1. Culture and Tourism
Culture comprises of “the beliefs, behaviors, objects, and other characteristics common to the members of a particular group or society” (1). Through culture, people discover their true identity, adapt to social norms and play a vital part in contributing to the society. Therefore, culture consists of several aspects of the society such as language, values, customs, norms, and so on. On the other hand, tourism consists of the practice or act of an individual or a group of people travelling to and staying in other destinations away from their home for less than a year for business, leisure and other purposes. It has a direct impact on the total national income for all countries which participate in tourism and also helps to increase employment and boost the performance and cultures of a country.
1.2 Interaction of culture and tourism in Singapore
The cultural diversity of Singapore is one of the main factors heavily contributing to its success of being one of the most popular tourist destinations in the world. Singapore is a multi-ethnic society comprising of different racial groups such as Indian, Malay, Chinese and Westerners. As a result, the country embraces a cosmopolitan culture and this also serves as a key attraction for tourists. The Singapore Government has always stressed on the importance of social harmony of the various ethnic groups hence, that ethnicity has created a base to the tourism development in Singapore. An example of how the Government leverages culture to promote and develop tourism in Singapore is through the establishment and conservation of the ethnic quarters – Little India, Chinatown, Kampong Glam and Geylang Serai. These areas are known to be rich in culture and heritage.
Each ethnic quarter showcases the distinctive features of the different racial groups and this encourages tourists from all around world to visit Singapore to experience this unique and vibrant aspect of the country. Based on the ethnic quarters, the Government is seen to be developing more of an Asian culture within Singapore to avoid Western influence as there is a greater showcase of Indian, Chinese and Islamic values and traditions. By visiting these cultural attractions, tourists will be able to enhance their knowledge on the various cultures apart from their Western culture and appreciate the ethnic diversity of Singapore. Hence, there is an interaction of culture and tourism as the unique culture of Singapore, being an essence of Asia, is a main reason for tourists to visit Singapore.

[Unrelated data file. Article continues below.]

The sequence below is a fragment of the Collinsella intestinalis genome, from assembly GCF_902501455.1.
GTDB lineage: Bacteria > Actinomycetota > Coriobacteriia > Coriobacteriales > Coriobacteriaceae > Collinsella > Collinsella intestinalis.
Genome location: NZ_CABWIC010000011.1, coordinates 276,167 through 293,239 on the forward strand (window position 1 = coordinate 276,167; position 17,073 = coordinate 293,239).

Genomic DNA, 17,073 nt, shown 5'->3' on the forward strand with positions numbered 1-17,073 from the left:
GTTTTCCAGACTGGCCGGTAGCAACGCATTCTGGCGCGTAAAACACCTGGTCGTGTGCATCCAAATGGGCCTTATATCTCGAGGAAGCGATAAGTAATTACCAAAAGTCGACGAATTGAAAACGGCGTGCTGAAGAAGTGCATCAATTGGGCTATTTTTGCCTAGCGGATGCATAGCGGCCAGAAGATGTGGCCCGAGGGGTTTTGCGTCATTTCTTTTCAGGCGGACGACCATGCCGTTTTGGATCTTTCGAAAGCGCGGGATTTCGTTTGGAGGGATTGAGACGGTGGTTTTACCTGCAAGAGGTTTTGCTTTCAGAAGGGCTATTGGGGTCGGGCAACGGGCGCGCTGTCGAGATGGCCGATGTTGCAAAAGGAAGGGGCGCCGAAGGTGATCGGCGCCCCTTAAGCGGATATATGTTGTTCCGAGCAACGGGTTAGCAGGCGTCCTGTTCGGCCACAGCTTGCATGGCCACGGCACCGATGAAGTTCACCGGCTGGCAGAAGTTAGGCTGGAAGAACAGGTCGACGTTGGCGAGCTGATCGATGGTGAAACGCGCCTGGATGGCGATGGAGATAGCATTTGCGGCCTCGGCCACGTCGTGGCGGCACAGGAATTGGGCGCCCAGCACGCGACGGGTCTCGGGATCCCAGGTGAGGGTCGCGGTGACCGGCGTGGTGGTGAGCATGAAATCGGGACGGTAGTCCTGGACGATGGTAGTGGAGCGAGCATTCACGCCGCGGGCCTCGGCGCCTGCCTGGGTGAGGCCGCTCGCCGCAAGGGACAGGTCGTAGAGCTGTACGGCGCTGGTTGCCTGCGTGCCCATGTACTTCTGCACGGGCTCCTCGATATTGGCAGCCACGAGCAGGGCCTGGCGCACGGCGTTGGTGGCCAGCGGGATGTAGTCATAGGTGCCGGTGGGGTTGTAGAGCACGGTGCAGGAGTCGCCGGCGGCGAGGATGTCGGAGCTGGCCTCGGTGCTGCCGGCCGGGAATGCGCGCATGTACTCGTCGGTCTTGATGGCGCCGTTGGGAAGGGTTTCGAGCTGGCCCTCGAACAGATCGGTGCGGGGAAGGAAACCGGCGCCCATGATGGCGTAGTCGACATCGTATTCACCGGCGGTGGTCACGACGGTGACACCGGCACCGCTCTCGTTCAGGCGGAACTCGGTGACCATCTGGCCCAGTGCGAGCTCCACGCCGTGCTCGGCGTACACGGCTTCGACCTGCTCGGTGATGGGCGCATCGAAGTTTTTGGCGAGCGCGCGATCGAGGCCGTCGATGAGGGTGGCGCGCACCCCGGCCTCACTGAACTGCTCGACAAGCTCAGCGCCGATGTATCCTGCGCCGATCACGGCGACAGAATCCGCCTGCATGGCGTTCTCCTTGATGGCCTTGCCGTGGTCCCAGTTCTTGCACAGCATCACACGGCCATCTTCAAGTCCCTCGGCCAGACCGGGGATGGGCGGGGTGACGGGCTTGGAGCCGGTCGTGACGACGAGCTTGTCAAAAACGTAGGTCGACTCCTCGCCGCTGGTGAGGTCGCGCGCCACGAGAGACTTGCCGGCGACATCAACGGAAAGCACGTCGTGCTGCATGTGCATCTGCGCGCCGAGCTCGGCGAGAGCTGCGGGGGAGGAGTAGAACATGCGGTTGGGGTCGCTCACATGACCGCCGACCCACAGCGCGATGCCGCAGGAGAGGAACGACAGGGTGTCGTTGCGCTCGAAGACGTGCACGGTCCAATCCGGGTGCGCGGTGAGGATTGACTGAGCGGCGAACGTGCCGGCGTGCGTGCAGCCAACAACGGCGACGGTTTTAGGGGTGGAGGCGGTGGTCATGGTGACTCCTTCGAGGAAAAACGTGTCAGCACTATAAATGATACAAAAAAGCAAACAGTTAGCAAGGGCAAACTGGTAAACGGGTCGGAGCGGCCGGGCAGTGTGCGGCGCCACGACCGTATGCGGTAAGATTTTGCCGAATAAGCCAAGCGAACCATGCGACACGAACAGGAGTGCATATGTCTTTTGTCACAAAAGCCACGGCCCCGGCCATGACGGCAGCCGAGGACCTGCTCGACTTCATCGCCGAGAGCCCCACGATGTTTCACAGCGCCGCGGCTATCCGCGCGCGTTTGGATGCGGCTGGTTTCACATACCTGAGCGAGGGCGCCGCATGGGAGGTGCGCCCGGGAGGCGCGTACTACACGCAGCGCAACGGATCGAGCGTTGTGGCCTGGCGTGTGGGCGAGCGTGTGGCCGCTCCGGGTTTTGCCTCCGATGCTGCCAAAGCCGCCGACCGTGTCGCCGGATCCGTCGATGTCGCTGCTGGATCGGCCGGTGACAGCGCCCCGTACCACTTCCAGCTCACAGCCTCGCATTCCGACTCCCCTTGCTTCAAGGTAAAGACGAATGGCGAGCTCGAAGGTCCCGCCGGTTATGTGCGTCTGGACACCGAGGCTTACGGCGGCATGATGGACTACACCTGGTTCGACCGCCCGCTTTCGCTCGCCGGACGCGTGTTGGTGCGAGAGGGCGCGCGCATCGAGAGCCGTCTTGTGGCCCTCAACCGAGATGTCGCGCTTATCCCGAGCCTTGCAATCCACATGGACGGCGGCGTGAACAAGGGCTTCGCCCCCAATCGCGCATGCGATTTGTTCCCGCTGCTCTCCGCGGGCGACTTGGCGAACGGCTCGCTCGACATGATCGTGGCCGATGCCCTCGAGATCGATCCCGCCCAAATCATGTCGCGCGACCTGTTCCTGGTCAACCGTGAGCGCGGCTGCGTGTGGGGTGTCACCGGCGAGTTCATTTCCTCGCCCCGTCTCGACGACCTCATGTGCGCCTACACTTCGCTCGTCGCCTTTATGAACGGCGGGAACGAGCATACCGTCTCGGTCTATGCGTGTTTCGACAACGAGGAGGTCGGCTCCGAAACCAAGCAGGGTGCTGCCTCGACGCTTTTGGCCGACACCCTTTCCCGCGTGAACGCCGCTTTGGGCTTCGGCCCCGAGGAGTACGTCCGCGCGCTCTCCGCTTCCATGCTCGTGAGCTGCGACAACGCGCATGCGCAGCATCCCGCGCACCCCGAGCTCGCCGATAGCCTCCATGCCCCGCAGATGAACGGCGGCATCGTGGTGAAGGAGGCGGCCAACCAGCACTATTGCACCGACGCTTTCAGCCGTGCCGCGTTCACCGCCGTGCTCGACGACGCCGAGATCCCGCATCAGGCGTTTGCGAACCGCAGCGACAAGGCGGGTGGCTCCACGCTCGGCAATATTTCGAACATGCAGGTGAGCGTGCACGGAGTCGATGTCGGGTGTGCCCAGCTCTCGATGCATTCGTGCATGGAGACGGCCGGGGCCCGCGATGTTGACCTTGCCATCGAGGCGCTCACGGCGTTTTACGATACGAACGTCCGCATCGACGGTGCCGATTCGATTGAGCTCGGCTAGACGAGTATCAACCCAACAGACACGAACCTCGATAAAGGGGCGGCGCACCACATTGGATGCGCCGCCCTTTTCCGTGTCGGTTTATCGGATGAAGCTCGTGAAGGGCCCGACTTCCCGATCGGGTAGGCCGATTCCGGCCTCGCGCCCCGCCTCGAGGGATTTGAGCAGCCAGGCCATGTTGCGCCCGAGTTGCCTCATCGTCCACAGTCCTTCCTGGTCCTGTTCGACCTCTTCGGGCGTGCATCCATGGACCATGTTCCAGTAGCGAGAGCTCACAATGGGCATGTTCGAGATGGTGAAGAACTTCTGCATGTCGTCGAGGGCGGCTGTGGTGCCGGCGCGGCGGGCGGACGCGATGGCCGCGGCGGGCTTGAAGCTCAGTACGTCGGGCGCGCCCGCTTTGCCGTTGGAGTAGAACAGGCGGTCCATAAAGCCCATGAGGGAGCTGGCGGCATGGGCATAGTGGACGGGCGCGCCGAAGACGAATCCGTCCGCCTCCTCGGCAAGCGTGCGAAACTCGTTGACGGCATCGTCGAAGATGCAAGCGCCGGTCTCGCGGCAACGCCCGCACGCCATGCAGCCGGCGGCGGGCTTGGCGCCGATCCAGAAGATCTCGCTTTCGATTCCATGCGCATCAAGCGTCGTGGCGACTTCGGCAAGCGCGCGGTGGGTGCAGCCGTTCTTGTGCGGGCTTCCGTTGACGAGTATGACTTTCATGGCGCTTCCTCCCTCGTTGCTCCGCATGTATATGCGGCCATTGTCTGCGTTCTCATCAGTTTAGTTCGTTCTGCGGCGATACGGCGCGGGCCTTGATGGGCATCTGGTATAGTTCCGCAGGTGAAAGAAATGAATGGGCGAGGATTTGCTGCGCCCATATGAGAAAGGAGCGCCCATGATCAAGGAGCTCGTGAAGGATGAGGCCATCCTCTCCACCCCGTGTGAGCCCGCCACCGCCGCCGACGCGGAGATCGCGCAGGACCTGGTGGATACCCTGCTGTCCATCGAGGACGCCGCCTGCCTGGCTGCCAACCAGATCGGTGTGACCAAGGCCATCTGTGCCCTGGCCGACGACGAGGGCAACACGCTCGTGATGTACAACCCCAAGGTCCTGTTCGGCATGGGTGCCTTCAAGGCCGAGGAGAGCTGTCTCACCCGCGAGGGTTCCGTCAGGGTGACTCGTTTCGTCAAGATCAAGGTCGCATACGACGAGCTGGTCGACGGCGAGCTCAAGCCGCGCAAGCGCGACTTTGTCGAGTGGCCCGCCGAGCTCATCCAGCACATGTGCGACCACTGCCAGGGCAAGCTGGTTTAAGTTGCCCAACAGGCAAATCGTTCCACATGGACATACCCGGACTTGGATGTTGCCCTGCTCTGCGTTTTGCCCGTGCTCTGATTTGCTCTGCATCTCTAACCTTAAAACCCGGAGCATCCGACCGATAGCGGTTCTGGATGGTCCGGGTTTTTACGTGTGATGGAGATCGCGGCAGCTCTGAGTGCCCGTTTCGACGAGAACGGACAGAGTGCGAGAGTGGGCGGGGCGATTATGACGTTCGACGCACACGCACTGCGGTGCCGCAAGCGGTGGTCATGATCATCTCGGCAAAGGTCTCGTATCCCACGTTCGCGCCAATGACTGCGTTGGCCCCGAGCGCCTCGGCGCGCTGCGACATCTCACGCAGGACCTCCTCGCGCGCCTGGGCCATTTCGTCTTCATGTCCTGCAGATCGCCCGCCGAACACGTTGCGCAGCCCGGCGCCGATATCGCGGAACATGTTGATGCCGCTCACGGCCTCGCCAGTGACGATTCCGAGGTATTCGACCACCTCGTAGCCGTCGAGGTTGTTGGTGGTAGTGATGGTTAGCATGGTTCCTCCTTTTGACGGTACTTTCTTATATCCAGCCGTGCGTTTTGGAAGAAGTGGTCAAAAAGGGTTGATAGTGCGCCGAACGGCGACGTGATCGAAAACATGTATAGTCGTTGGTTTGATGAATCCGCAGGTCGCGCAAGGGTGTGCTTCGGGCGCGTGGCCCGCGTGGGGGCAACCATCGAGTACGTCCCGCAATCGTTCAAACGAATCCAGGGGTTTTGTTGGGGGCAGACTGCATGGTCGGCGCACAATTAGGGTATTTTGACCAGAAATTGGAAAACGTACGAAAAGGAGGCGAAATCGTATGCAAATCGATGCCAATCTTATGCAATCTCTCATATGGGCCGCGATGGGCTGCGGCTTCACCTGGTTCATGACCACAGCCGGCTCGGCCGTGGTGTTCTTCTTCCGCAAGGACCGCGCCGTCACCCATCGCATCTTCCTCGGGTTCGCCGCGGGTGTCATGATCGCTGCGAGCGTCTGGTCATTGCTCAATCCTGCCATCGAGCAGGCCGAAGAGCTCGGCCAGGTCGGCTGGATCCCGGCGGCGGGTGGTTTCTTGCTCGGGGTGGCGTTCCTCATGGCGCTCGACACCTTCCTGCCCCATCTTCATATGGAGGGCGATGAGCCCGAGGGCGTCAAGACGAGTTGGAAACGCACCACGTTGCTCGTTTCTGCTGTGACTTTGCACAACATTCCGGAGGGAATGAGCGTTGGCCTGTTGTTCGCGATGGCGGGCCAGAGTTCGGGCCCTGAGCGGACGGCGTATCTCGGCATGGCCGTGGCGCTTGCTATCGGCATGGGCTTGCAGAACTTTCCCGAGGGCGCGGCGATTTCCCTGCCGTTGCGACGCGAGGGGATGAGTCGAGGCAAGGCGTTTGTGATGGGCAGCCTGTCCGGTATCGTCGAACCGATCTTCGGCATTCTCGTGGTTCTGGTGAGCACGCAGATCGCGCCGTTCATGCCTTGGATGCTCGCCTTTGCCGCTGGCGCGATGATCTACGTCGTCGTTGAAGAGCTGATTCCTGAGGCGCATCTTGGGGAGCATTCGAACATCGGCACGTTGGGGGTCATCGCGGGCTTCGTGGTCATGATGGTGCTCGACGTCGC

1.3 Key tourist attractions
Apart from shopping and dining, there are many popular attractions in Singapore which help to increase tourist arrivals. One of the well-known attractions would be the two integrated resorts which include a casino; Marina Bay Sands and Resorts World Sentosa. Other famous attractions will include the Singapore Zoo, Night Safari, the civil district and Botanic Gardens.
2. Food and drink tourism
2.1 Food and drink tourism in Singapore
Singapore is well recognized as a food paradise, providing an extensive array of both local and international cuisines, all with a different ethnic touch. From its famous hawker centers to fine-dining restaurants, Singaporeans as well as tourists are able to taste the various delicious signature dishes of Singapore. For instance, ‘laksa’, chicken rice and ‘roti prata’. The growth of the food and drink industry can also be reflected by the establishment of celebrity restaurants at both Marina Bay Sands and Resorts World Sentosa. As such, food and drink tourism is a well flourishing sector of the tourism industry in Singapore. 2.1 Definition and types of cultural tourists
Cultural tourists can be grouped into three categories. The first would be ‘culturally-motivated’ tourists. It consists of a small group of people who are more educated and financially stable, and are motivated specifically by the desire to see or experience certain specific cultural attractions and organizes travel around cultural activities. The second group would be ‘culturally-inspired’ tourists. Members of this group are culturally inspired by a specific site or event and are likely to make one visit to the icon of their dreams and unlikely to return. The last group would be ‘culturally-attracted’ tourists.
These tourists take advantage of the availability of museums, historic sites, exhibitions or other cultural events while on holiday for other reasons. They often find out about cultural attractions once they reach the destination. In regards to the food and drink tourism of Singapore, the category of cultural tourists most suited to it would be the ‘culturally-attracted’ tourists. It is only when tourists visit Singapore that they will be able to discover what the local ethnic cuisines are and get an opportunity to try out those dishes which are most likely unavailable in their own country.